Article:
by Michael A. Smith, Professor of Political Science, Emporia State University

Where have all the posters gone?

This past academic year, my colleagues and I experienced a major restructuring at Emporia State University.  I have strong opinions on these events, but this is not the place for a play-by-play.  Instead, I refer readers to this thorough report by the American Association of University Professors, who conducted a detailed investigation.

While processing all of this, I can’t help but think of a seemingly-minor move made by earlier administrators back in 2012.  That was when they took away the posters.

These earlier plans included an attempt to eliminate the political science major.  We fought back and extended the program for another ten years.  But those earlier administrators had other plans, too.  They restricted the opportunities for students, faculty, and community members to put posters up around campus, directing us instead to a new online announcements site.  This never quite worked – announcements got overlooked, and the online site was not used as frequently as had been hoped.  Later, TV screens were posted on campus which featured these announcements – at least, the ones receiving administrative approval.  To be fair, this latter change marks a notable improvement, making the announcements much more visible than they were when they were online-only.

But it’s still not enough.

For me, some of the most remarkable things I see when I first visit a college or university campus are the posters.  I don’t mean neat, clean, PowerPoint and Photoshopped announcements designed to be eye-catching and broadcast on a flat screen.  I mean the old posters and handbills that cover outdoor wooden surfaces all over campus–bulletin boards, utility poles, and even roofed wooden kiosks designed specifically for the purpose.  I love the riot of concert posters, class announcements, club meeting flyers (free pizza!), political messages left and right, and perhaps most of all, those iconic home-printed advertisements for roommates or items for sale– the ones with the slits cut in the bottom so you can tear off the phone number.  These are now being replaced with QR codes.  Many of the items have dates that have already passed, and of course the surfaces to which they are attached have hundreds of rusting staples from a generation’s worth of postings.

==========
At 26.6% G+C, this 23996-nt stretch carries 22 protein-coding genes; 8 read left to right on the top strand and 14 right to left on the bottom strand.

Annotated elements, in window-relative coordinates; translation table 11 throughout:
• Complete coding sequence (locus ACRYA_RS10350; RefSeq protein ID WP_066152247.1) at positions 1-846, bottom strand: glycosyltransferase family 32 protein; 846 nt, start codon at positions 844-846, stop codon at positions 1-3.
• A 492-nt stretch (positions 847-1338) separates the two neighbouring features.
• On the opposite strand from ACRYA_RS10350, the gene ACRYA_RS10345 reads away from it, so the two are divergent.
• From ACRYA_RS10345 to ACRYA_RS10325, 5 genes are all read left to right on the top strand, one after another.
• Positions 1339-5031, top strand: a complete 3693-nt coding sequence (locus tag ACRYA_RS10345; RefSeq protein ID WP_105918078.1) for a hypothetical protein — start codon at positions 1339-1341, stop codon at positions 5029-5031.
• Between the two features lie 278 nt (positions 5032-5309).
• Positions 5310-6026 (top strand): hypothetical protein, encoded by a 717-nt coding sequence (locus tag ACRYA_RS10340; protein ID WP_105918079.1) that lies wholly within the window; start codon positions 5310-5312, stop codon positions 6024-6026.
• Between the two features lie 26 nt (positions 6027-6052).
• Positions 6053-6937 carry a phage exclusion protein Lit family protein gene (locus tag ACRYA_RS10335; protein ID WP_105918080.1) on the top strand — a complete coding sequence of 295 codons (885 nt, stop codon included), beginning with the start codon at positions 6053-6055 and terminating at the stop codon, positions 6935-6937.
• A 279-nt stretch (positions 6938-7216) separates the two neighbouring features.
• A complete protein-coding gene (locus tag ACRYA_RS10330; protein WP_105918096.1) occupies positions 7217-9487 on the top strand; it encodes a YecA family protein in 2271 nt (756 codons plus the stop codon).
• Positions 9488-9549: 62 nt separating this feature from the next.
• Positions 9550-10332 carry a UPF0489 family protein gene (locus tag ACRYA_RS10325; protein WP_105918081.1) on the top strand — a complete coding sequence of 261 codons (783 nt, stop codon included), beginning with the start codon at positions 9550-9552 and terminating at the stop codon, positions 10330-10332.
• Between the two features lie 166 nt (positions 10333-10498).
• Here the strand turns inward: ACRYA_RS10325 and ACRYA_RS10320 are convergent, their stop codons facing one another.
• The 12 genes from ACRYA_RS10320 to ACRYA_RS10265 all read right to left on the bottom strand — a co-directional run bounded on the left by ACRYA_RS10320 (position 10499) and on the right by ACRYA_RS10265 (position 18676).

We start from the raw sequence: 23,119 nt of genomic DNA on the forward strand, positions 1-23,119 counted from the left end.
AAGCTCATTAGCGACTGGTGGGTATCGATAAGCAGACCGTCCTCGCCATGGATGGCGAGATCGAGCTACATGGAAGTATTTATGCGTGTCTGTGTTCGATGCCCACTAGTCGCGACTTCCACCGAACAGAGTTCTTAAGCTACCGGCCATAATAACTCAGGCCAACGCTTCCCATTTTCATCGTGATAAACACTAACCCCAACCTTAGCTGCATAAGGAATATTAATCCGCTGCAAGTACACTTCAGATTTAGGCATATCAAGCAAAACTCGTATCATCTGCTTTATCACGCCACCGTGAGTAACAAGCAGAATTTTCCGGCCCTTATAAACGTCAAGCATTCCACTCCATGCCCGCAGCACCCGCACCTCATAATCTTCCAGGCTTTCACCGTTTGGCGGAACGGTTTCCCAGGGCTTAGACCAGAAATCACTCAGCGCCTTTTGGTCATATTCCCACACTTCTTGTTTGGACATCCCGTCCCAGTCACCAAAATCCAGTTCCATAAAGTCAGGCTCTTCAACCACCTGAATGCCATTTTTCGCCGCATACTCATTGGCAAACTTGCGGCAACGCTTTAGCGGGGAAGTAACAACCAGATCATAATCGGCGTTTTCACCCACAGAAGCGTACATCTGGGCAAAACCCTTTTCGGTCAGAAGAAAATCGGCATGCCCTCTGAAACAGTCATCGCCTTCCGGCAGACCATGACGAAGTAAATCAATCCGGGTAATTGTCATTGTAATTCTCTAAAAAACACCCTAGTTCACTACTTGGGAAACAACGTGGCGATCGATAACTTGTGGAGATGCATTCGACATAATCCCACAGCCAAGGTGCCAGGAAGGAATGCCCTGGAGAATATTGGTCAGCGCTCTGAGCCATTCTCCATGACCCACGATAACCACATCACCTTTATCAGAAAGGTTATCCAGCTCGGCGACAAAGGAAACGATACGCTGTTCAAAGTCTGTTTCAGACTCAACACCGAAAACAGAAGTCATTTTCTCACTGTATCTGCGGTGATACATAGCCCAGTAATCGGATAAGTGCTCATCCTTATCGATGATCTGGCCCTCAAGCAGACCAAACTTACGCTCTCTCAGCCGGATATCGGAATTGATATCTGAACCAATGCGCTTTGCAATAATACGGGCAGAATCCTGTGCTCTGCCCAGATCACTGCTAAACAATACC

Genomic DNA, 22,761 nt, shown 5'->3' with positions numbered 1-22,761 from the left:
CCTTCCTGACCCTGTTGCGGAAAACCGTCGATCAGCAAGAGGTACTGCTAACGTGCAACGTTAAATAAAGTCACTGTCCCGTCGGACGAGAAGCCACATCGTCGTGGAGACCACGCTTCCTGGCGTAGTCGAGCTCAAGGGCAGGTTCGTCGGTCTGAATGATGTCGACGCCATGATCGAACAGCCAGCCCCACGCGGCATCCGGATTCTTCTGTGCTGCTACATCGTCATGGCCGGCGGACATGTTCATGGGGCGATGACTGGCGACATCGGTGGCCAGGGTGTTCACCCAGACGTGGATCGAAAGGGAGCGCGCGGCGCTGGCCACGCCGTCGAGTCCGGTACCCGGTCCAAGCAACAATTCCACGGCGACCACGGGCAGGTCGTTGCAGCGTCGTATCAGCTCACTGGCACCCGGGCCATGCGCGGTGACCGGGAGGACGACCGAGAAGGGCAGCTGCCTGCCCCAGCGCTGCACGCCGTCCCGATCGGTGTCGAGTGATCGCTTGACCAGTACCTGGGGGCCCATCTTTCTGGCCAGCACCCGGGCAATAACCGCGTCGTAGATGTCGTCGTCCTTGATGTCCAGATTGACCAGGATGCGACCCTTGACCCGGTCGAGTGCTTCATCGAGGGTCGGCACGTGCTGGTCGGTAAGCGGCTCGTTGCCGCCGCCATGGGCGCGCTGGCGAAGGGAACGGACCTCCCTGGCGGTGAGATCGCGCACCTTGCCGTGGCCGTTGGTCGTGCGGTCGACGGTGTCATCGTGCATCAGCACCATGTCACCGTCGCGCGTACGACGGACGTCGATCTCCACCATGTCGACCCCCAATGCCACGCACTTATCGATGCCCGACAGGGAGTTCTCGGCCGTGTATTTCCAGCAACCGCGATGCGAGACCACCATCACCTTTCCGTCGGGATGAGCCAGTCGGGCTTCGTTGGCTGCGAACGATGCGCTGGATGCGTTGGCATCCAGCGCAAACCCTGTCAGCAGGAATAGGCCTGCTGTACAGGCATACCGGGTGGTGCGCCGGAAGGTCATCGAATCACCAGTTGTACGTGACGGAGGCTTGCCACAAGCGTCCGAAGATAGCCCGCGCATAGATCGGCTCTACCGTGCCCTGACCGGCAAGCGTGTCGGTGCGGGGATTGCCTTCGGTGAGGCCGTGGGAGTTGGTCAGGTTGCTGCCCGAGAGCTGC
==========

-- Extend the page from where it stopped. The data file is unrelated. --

These poster-covered surfaces are what college should be – complicated and messy.  They are wide open and small-d democratic and depend on each member of the community to be considerate – which they usually do.  Sometimes, the material is outdated, sometimes, it’s cutting-edge, occasionally, it’s even vulgar.  It has material on top of material with the corners of the older stuff still sticking out, and things are sometimes stapled on crooked.  It has experimental artwork, rough edges, loose ends and messages that contradict.

The apparent goal of eliminating these was to make things tidy and efficient.  The obsolete was eliminated, the rough edges cut off.  The result? To me, it makes a campus look a little more like a corporate office park, and a little less like a university.

I say, there should always be outdoor surfaces at a university that are covered with posters and flyers, and what goes on in the classroom should be just as eclectic.  There should be a few cantankerous old professors, notoriously stingy with the A’s and complaining about the decline of standards.  There should be poets that have those students who are able abandon their chairs and sit cross-legged on the floor.  A university should have classes that students take just because, and coffeehouses just off campus with live music and conversation.  There should be an independent bookstore with a cat on the counter, where only the owner understands the filing system and often has to get an old wooden ladder to find the book you want – and they always find it.